Enforce Educational Equity

Education is the great equalizer, and as society we must continually work toward improving equity for all students. Even though we continue to make significant strides we have a long way to go. The new muscle being exerted by the Department of Education with enforcement of equity issues is welcome, but will increase the headaches of already resource-depleted schools and their administrations.

On Monday, March 8, Secretary of Education Arne Duncan marched across the Edmund Pettis Bridge in Selma with students and civil rights activists commemorating the 45th anniversary of “Bloody Sunday.” On March 7, 1965, 600 civil rights marchers headed from Selma to Montgomery only made it to this bridge when state and local law enforcement officers attacked them with tear gas and billy clubs.

In Sandra Bullock’s acceptance speech for Best Actress on Sunday night she thanked her mother, Helga Bullock, for teaching her “that there’s no race, no religion, no class system, no color, nothing, no sexual orientation that makes us better than anyone else.” Not only was I taught similarly, my parents implored me to use whatever skills I had for teaching fairness and justice. My four years at Bellarmine taught me to be a “man for others.”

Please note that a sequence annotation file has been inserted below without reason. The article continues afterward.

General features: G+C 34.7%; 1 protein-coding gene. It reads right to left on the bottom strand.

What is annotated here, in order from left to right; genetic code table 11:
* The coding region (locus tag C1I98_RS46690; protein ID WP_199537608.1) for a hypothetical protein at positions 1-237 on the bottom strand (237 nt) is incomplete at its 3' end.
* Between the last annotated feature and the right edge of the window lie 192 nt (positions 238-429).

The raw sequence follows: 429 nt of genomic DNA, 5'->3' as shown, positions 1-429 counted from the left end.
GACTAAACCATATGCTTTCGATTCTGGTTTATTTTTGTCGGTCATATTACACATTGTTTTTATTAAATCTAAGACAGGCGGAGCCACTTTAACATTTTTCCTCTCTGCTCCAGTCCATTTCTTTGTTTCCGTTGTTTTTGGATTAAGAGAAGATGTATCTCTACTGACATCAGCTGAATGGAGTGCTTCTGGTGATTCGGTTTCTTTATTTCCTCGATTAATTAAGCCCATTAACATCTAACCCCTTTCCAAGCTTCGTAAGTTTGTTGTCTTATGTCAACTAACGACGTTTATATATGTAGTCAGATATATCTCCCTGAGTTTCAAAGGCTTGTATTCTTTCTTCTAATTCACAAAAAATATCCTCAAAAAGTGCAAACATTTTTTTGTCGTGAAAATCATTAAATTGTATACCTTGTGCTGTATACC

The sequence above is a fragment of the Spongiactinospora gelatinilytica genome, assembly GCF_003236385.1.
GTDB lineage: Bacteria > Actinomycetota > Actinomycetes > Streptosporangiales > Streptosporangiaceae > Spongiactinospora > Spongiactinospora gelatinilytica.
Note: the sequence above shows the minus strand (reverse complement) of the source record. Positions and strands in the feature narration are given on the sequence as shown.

That is why I ran for school board and worked for 20 years as a principal. Our system of public education, unintentionally in most cases, perpetuates a system that works more effectively for whites than Latinos and African-Americans.

In Selma Duncan said: “The struggle for equal opportunity in our nation’s schools and universities is not at an end…We will work with schools and enforce laws to ensure that all children, no matter what their race, gender, disability or native origin, have a fair chance at a good future.”

According to his prepared remarks, Duncan will admonish the past work of the Office of Civil Rights for not being vigilant enough in combating gender and racial discrimination in schools. He is setting markers down, and, under the direction of Assistant Secretary for Civil Rights Russlyn Ali, the Office of Civil Rights will step up enforcement of laws for schools and districts.

School leaders at site and district levels must look at their own data carefully and review their equity and fairness issues. I am certain many would be surprised by their findings. I suggest local school officials look at data by race and gender relative to grading, honor roll, discipline, suspensions, advanced placement, honors, gifted and talented, student government, and attendance.

According to the Office of Civil Rights, white students are six times as likely to be prepared and qualified to enroll in advanced placement biology courses as black students. In addition, white students are twice as likely to have taken advanced placement calculus classes as black or Latino high school graduates.